Refer back to figure 14-31 and take a closelook at the position of the slope stakes. Thehorizontal distance of a slope stake from thecenter line varies, and to determine what it is, youmust know three things.1. The width of the roadbed, including widthsof shoulders and ditches, if any2. The side-slope ratio (expressed in units ofhorizontal run in feet per foot of vertical rise orfall)3. The difference in elevation between thegrade for the road and the point on the naturalground line where the slope stake will be setIn figure 14-37, view A, d is the horizontaldistance from the center line to the slope stake,W/2 is the horizontal distance from the center lineto the top of the slope, h is the difference inelevation between the finished grade and theground at the slope stake, ands is the slope ratio.The product of h x s gives the run of the slope;that is, the horizontal distance the slope covers.The horizontal distance (d) of the slope stake fromthe center line, then, equals the sum of W/2 plushs. For example, suppose that W/2 is 20 ft, h is10 ft, and the bank is a 4:1 slope. ThenandIn practice, you may have to take otherfactors into account, such as transverse slope orthe crossfall of the pavement (sometimes calledthe crown), ditches, and so on. In figure 14-37,view B, for example, there is a crossfall (h=) acrossW/2 so that the run (horizontal distance covered)of the bank (hbs) is the product of s x hb insteadof hs, as in figure 14-31, view A. The crossfallis usually constant and may be obtained from thetypical design sect ion shown on the plans.Figure 14-37, view C, shows a cut section inwhich W/2 varies with crossfall, side slope, ditchdepth, and back slope. For example, assume thatthe distance from the center line to the beginningof the side slope is 20 ft, that the cross fall totals1 ft, that ditch depth is 1.5 ft, and that both theside slope and back slope ratios are 2:1. Thedistance W/2, then,comprises horizontalsegments as follows:1. From the center line to the top of the slopewhich is 20 ftFigure 14-37.-Determining slope stake location (distancefrom center line) for a proposed roadway.2. Then to the ditch flow line, which equalsthe product of slope ratio (2) times ditch depth(1.5), or 3 ft3. Then to the point on the back slope thatis level with the finished center line, which equalsslope ratio (2) times difference in elevation; thatis, crossfall plus ditch depth,The total distance, W/2, then, is the sum ofSLOPE-STAKE PARTY PROCEDURE.—Slope stakes are usually set with an engineer’s orautomatic level, a level rod, and a metallic ornonmetallic tape. In rough terrain, a hand levelis generally used instead of an engineer’s level.14-38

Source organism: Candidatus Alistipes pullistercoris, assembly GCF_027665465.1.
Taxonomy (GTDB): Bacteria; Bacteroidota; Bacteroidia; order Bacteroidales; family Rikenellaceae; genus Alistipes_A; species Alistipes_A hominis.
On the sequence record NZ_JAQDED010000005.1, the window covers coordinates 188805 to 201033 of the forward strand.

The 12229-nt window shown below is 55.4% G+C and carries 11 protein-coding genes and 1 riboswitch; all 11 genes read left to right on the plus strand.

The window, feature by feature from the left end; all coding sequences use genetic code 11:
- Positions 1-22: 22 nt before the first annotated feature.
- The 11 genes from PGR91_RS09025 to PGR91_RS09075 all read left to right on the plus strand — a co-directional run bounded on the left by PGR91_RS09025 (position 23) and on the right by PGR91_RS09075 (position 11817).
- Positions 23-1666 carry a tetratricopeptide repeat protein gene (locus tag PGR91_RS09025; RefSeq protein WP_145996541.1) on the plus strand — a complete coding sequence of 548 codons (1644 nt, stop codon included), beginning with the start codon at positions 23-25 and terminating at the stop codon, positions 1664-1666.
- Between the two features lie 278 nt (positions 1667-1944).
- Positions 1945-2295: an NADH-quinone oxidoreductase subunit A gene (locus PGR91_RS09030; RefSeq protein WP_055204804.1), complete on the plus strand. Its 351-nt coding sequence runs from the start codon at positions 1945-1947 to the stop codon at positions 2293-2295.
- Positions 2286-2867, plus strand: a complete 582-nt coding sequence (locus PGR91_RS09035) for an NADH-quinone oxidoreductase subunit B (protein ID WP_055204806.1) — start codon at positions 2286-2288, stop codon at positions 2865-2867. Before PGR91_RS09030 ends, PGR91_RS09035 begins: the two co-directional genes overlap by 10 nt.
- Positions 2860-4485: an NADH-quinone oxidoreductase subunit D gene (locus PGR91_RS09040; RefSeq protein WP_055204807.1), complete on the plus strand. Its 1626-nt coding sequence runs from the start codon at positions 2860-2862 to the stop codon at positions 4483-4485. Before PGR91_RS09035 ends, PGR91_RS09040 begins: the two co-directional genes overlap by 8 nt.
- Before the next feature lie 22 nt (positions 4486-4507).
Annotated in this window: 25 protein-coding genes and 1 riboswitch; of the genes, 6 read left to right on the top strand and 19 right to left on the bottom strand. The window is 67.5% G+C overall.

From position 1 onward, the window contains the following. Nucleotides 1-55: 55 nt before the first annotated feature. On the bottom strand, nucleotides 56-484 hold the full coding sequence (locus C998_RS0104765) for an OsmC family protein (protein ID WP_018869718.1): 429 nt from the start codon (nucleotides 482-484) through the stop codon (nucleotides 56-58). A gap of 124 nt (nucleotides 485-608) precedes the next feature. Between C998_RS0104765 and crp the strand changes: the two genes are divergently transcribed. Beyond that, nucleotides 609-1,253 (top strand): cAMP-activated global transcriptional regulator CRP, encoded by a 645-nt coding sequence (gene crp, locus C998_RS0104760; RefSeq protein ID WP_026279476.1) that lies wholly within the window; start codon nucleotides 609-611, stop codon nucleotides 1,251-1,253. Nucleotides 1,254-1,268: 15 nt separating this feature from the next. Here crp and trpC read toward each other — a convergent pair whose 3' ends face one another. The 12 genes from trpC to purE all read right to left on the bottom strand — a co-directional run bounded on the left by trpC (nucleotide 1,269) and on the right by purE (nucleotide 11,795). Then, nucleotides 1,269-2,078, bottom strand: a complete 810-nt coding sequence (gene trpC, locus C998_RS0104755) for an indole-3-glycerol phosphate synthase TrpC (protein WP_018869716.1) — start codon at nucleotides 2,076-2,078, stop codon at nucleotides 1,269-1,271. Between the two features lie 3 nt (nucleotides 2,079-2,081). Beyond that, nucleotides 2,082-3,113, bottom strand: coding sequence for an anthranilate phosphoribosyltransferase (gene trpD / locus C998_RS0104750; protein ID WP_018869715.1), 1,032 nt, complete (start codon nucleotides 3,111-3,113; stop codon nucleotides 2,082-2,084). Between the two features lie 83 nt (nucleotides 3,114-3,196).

Integrated Publishing, Inc. - A (SDVOSB) Service Disabled Veteran Owned Small Business